Ask An Adult: How Bad Is It To Wear Make-Up To The Gym?

Athleisure’s ugly truth

Ask An Adult: How Bad Is It To Wear Make-Up To The Gym?

by Lucy Morris |
Published on

Skin is a delicate thing, but so is the ego. Sometimes it’s hard to face the world barefaced, especially when you’ll be surrounded by a crowd of body-worshipping gym bunnies hooked to the clean eating craze. As beauty companies cotton on to the possibilities the fitness world offers them, they’ve begun launching sweat-proof make-up ranges.

Recent research by The NPD group suggests that the prestige make-up market has grown by 9.8% thanks to the trend for #gymselfies. Their director June Jensen explains, ‘The trend for wearing make-up in the gym has certainly increased in popularity over the last year. We are seeing a definite increase in make-up sales which we attribute to this trend, especially with foundations that are long-wearing and that are formulated with moisturising or oil-controlling properties.’ But, what are the repercussions to your pores when you break a sweat in a full-face of make-up?

There is a lot of confusion out there about how much hitting the gym in a slick of foundation can affect your skin. Some reports suggest the sweat traps toxins into your pores, others say it will cause dry skin, but conversely, some suggest it’s a fast track to a full-scale acne breakout. Obviously, everyone’s complexion is different, and the amount, type and formula of the make-up you wear will play a huge part in the effect it has on your skin. To help separate the truth from the fiction, we asked leading skincare expert and facialist Vaishaly Patel to shed some light on the situation.

‘When we get hot, several things happen to our skin. The first is sweating and the second is a slight relaxing and enlarging of the pores. Add a layer of even the best make-up on this, and firstly you'll end up with streaky make-up, but you're also increasing the likelihood of a breakout.’ Vaishaly said, ‘Your skin needs to breathe - during a good workout - even more so. Mix in sweat, heat and open pores, and over time the skin will become blocked. Not everyone will get spots, but most will get blackheads coupled with dulling and possible uneven skin texture.’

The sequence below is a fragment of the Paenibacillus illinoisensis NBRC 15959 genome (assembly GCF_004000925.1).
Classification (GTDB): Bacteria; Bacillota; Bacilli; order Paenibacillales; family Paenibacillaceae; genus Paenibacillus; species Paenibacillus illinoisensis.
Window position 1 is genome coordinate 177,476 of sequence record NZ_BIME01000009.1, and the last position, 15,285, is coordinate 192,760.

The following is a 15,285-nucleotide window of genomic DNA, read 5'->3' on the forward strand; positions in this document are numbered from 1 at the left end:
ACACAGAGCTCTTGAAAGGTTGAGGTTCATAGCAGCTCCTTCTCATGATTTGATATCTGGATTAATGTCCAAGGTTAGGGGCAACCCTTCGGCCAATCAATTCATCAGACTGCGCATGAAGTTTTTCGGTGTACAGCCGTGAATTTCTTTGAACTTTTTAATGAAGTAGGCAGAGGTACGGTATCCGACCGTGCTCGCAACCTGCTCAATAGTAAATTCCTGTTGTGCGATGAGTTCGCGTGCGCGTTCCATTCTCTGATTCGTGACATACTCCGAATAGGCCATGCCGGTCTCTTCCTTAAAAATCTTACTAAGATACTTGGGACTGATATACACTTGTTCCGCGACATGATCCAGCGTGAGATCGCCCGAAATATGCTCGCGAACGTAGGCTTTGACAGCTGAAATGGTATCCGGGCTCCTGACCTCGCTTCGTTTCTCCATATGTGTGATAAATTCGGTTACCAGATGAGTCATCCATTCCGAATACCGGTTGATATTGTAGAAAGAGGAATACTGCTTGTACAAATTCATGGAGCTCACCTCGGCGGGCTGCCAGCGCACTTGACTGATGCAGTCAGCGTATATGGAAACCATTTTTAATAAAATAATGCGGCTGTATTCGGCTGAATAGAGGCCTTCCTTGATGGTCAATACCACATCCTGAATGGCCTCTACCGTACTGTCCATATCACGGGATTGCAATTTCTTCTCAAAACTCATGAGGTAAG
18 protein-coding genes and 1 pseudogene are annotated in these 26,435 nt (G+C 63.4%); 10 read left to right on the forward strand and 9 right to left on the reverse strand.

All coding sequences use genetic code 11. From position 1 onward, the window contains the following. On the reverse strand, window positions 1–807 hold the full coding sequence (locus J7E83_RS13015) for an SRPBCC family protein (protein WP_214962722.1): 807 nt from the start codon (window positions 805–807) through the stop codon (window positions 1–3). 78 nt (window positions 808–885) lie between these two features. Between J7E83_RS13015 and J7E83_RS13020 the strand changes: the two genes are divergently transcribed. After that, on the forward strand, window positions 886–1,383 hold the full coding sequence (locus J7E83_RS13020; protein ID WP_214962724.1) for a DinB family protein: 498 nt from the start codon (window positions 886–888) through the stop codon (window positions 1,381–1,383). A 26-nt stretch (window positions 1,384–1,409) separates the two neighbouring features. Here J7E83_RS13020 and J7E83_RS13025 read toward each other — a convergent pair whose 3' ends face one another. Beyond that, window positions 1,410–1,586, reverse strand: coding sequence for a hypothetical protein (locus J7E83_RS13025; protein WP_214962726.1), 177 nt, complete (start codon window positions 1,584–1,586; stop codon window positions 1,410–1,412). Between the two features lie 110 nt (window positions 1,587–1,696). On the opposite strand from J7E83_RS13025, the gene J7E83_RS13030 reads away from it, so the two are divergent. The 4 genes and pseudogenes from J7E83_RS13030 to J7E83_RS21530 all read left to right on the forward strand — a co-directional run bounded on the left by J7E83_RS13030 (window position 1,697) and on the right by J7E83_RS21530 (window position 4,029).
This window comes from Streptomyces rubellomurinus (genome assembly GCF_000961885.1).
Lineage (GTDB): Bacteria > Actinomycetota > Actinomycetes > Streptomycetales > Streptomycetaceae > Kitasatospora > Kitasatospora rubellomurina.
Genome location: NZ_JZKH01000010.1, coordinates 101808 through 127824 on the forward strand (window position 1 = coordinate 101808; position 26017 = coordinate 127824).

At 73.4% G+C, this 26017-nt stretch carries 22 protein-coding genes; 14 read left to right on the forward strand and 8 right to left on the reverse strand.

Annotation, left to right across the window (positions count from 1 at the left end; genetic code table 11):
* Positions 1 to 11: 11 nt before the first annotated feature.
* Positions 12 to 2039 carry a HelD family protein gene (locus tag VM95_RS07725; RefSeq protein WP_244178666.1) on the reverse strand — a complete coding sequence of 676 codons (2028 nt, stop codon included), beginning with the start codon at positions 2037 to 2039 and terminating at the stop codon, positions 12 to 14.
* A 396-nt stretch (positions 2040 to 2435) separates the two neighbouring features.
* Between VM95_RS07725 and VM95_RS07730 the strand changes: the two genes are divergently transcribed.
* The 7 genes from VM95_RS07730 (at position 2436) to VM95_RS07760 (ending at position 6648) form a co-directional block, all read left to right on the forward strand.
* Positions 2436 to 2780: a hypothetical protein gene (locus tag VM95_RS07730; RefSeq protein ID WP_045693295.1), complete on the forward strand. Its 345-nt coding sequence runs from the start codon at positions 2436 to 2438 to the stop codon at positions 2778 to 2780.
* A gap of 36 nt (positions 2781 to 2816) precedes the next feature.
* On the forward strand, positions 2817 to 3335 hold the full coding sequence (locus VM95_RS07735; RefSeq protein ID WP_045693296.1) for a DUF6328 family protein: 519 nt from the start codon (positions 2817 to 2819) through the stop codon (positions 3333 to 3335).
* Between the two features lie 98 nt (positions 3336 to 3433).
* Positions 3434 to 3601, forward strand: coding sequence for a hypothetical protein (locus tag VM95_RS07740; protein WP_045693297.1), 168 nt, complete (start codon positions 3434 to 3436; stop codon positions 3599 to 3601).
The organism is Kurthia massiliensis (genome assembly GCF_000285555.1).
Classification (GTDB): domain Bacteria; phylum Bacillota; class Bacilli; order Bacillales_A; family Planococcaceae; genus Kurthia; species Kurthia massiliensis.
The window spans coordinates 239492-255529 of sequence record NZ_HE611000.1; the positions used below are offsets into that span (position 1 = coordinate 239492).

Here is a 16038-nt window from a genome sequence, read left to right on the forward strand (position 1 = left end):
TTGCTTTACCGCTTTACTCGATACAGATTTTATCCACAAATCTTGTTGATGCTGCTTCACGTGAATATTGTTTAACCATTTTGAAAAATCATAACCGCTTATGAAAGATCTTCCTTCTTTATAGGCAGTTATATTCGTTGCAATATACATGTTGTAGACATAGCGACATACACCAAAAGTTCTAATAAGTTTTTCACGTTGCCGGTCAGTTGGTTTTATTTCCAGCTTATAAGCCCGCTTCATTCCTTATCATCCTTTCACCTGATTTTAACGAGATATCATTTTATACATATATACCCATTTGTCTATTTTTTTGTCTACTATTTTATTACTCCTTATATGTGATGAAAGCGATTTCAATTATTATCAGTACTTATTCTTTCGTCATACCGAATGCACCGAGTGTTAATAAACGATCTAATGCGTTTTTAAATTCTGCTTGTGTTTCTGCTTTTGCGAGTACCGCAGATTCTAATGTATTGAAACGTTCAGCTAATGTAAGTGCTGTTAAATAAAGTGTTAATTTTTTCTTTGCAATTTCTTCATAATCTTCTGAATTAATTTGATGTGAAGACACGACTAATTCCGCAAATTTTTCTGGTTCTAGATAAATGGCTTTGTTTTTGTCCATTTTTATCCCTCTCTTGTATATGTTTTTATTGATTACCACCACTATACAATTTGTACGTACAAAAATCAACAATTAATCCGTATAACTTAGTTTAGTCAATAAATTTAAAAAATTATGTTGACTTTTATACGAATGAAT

Dr Sajjad Rajpar, Consultant Dermatologist and Aesthetic Dermatology and Dr Harryono Judodihardjo at Belgravia Dermatology agree. Adding, ‘The key risk from wearing make-up whilst exercising relates to the fact that inevitably, make up will occlude hair follicles and skin pores. Even in the absence of exercise, this can lead to acne - causing black heads, skin coloured bumps (comedones) and red spots.

‘In the presence of exercise, the risk of acne from make-up is made worse. There is also the added risk of folliculitis – inflammation of the hair follicles. This occurs for two reasons, because sweat can’t escape very easily and becomes trapped and because a sweaty environment allows normal bugs on the skin such as Pityrosporum to become problematic. Folliculitis looks a lot like acne and presents with pus heads. Pityrosporum folliculitis from occlusion due to make-up is probably more common than we think – it looks like acne but doesn’t respond to the usual acne treatments and needs to be treated differently, usually with prescription medication. It's worth seeing a specialist if you find yourself in this situation.'

Vaishaly advises staying away from concealer as its thick consistency sits on the surface on the skin and stops the pores from breathing. ‘As we exercise and perspiration increases, the sweat will want to come out but can get blocked underneath.’ Conversely, a little moisturiser before a workout will leave the skin looking supple but gives it a chance to sweat without restriction.

Cleansing should be part of your pre-workout ritual as it will help your skin recover quickly from exercise. ‘It’s important to cleanse skin thoroughly so that your skin is clean and apply a light moisturiser only. Exercising is good for your skin as it boosts blood flow, nourishing the skin with oxygen. Sweating cools and detoxifies the body cleansing pores of dirt, so it’s important to choose products that will allow our skin to do its job easily and properly. If you’re training outside make sure you wear an SPF,’ Viashaly said.

As it turns out sweat-proof make-up is total BS. Though advertised as a gym solution, Dr Rajpar and Dr Judodihardjo explain, 'sweat proof make-up ironically is more likely to trap sweat, as it is more likely to have a greater occlusive effect and be more impervious. It is therefore more likely to aggravate acne and folliculitis.’

It’s what you do after that matters too. In her final bout of advice Viashaly added, ‘Always cleanse and wash your skin straight after your workout to remove sweat, bacteria and dirt and clean the pores efficiently, even if you apply make-up before heading out. This will help to minimise break outs.’

Liked this? You might also be interested in:

Ask An Adult: Is Soya Really Fucking With Our Hormones?

Ask An Adult: What’s The Difference Between An Intolerance And An Allergy And How Do I Know Which Is Which?

Ask An Adult: Why Do I Feel Stupid When I’m On My Period?

Follow Lucy on Instagram @lucyalicemorris

This article originally appeared on The Debrief.

Just so you know, whilst we may receive a commission or other compensation from the links on this website, we never allow this to influence product selections - read why you should trust us